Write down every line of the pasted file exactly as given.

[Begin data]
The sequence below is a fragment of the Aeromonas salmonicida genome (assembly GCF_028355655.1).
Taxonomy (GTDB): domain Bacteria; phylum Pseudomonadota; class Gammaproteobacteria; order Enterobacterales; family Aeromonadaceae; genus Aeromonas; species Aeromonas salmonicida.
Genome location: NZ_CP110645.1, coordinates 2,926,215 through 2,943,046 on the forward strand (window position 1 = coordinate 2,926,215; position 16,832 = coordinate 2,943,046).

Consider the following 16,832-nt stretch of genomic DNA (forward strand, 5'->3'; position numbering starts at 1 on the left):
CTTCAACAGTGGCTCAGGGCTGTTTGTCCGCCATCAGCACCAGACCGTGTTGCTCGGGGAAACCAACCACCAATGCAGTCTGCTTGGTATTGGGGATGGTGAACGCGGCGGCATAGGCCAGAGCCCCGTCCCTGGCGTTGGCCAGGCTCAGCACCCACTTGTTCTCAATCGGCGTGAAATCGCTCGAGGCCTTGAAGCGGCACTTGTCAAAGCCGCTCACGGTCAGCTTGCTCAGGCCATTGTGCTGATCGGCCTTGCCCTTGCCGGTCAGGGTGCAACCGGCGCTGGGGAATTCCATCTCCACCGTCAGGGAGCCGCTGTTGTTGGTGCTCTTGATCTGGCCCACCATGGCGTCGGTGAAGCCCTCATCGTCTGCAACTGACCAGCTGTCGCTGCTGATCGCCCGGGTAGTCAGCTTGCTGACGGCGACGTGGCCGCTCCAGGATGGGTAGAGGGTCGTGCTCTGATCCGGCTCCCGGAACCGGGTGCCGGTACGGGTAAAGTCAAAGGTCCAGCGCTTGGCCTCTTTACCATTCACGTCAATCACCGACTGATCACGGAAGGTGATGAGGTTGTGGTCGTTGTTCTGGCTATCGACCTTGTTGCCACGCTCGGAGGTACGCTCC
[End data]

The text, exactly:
The sequence below is a fragment of the Aeromonas salmonicida genome (assembly GCF_028355655.1).
Taxonomy (GTDB): domain Bacteria; phylum Pseudomonadota; class Gammaproteobacteria; order Enterobacterales; family Aeromonadaceae; genus Aeromonas; species Aeromonas salmonicida.
Genome location: NZ_CP110645.1, coordinates 2,926,215 through 2,943,046 on the forward strand (window position 1 = coordinate 2,926,215; position 16,832 = coordinate 2,943,046).

Consider the following 16,832-nt stretch of genomic DNA (forward strand, 5'->3'; position numbering starts at 1 on the left):
CTTCAACAGTGGCTCAGGGCTGTTTGTCCGCCATCAGCACCAGACCGTGTTGCTCGGGGAAACCAACCACCAATGCAGTCTGCTTGGTATTGGGGATGGTGAACGCGGCGGCATAGGCCAGAGCCCCGTCCCTGGCGTTGGCCAGGCTCAGCACCCACTTGTTCTCAATCGGCGTGAAATCGCTCGAGGCCTTGAAGCGGCACTTGTCAAAGCCGCTCACGGTCAGCTTGCTCAGGCCATTGTGCTGATCGGCCTTGCCCTTGCCGGTCAGGGTGCAACCGGCGCTGGGGAATTCCATCTCCACCGTCAGGGAGCCGCTGTTGTTGGTGCTCTTGATCTGGCCCACCATGGCGTCGGTGAAGCCCTCATCGTCTGCAACTGACCAGCTGTCGCTGCTGATCGCCCGGGTAGTCAGCTTGCTGACGGCGACGTGGCCGCTCCAGGATGGGTAGAGGGTCGTGCTCTGATCCGGCTCCCGGAACCGGGTGCCGGTACGGGTAAAGTCAAAGGTCCAGCGCTTGGCCTCTTTACCATTCACGTCAATCACCGACTGATCACGGAAGGTGATGAGGTTGTGGTCGTTGTTCTGGCTATCGACCTTGTTGCCACGCTCGGAGGTACGCTCC